Thursday, March 8, 2012

Thursday Go Tips!

Last week we touched on one-color Go, and I hope you had fun trying it out.  It can be a bit of a headache, but once you get it down, it does a lot to boost your confidence.  What are some other ways we can enhance our Go playing skills?  Tsumego (Go puzzles) is of course the tried and true way of increasing your skill at Go.  It's been said so many times I won't go over all of the benefits of doing Go problems, but I will offer a new way of doing them that might make it more fun and help out with learning shapes.  I used to do a mountain of tsumego problems.  When I was trying to move up the dan ranks, I actually sat down one weekend and did about 3,000 some odd problems.  It didn't result in a big boost in my playing strength.  In fact, I ended up being really, really bored.  Doing a TON of tsumego problems is really the way to go, but you have to make the process fun or else you'll be in the doldrums.  Here's a neat idea the next time you crack open that tsumego book.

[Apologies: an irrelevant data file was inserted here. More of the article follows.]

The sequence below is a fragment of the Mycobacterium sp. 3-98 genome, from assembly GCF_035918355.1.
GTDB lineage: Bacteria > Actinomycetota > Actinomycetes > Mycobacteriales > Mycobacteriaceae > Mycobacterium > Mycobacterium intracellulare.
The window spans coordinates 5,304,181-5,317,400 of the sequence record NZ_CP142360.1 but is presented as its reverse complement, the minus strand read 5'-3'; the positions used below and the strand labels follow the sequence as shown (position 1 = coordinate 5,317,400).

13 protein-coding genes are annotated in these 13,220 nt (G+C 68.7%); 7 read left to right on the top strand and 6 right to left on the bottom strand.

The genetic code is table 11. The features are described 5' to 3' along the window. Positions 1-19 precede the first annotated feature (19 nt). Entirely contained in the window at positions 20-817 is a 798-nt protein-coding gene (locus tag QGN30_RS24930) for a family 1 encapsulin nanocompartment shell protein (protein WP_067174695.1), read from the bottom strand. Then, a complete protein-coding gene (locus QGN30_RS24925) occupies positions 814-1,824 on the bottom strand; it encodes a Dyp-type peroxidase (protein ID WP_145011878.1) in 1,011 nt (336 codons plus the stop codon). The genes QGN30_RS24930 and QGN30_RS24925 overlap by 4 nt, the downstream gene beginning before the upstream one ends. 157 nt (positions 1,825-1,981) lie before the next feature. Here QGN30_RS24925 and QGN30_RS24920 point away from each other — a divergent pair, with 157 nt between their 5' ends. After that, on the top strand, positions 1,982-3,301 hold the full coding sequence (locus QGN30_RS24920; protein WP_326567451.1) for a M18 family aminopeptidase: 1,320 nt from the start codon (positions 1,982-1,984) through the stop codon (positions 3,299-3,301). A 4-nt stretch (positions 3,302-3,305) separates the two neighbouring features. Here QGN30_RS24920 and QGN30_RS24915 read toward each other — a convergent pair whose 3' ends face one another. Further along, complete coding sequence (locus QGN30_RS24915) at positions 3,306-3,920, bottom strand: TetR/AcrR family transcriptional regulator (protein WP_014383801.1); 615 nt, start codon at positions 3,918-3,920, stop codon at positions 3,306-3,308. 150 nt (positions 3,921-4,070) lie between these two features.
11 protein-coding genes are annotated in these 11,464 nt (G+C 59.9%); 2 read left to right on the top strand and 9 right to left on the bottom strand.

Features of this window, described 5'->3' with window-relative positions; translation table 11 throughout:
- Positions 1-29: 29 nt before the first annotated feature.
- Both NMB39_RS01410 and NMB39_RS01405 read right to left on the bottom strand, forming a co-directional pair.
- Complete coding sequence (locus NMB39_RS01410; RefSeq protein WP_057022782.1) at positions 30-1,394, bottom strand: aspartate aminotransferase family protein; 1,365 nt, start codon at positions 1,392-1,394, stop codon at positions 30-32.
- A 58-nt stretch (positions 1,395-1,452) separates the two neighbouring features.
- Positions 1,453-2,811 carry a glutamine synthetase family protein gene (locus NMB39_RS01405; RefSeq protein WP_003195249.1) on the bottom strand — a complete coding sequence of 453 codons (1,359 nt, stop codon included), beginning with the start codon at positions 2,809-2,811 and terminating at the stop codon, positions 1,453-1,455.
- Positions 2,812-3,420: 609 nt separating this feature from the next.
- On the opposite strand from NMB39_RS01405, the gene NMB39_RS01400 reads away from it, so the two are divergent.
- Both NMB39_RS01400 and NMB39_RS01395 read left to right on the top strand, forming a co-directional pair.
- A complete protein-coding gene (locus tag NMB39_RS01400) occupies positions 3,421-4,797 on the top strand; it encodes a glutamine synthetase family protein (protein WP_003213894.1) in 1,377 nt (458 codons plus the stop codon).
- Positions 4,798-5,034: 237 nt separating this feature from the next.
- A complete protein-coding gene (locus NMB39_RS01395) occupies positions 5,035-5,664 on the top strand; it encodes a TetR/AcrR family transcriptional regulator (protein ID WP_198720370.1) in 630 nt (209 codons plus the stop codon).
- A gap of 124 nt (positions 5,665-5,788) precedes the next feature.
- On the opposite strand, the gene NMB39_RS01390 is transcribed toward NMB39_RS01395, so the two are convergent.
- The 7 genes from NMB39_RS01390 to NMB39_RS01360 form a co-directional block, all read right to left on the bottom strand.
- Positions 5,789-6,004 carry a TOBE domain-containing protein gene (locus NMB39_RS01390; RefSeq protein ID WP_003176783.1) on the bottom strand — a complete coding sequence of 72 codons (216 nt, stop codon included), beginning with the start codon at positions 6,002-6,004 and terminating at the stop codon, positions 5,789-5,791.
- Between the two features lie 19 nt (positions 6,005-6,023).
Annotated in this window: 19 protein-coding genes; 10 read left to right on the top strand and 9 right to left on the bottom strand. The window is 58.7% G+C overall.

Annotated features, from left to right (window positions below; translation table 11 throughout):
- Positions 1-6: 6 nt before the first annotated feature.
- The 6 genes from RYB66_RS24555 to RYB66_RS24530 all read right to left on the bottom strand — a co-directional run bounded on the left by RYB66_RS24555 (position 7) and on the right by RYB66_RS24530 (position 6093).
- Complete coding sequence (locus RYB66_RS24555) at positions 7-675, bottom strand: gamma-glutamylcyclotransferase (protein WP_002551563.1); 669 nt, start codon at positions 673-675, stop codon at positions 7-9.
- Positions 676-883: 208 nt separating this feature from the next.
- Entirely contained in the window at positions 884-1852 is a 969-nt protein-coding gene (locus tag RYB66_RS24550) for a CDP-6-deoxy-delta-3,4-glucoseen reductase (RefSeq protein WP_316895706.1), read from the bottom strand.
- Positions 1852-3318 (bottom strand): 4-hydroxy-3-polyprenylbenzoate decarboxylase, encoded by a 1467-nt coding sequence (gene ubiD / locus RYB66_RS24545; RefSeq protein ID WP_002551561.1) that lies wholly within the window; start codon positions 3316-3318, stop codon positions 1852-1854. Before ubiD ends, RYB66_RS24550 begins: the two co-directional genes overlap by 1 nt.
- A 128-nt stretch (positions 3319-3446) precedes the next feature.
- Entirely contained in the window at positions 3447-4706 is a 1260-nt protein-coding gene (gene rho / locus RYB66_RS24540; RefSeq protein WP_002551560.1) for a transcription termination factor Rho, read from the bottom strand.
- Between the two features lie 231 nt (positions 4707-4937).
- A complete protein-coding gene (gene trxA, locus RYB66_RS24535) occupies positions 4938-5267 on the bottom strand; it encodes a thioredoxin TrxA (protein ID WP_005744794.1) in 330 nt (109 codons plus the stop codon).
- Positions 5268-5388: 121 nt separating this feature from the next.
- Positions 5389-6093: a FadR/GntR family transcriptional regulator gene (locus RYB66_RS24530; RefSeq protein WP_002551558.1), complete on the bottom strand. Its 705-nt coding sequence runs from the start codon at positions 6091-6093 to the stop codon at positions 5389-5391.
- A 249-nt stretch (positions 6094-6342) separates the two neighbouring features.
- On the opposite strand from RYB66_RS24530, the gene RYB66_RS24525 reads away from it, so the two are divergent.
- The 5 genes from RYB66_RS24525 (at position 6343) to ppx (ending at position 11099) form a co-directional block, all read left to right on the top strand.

Get 10-20 tsumego together that are moderately difficult for you, and time yourself while you do it.  Repeat this process with another set of 10-20, and then another.  Now, wait a week.  Doing the same tsumego problems back to back doesn't really help you put the shapes in long term memory.  You have to do the same shapes and problems over a period of time so that it sticks in your head.  Take the same sets of problems and do them again, but this time, try to do them faster.  Waiting a week will help you in forgetting the solution so you don't just memorize it.  Try to do the same set, minus 10-15 seconds.  If you mess up, that's fine!  Just take the problems you couldn't finish on time, and set them aside for next week; they'll be at the top of the pile!  Doing tsumego problems accurately and fast will help your game, and since we have a week's worth of down time in between, you won't just be mindlessly picking the same spot without instinctively understanding why move A works and move B does not.  Try it out!  It's strenuous, but if you're serious, it's a new way to do tsumego that is both rewarding and fun.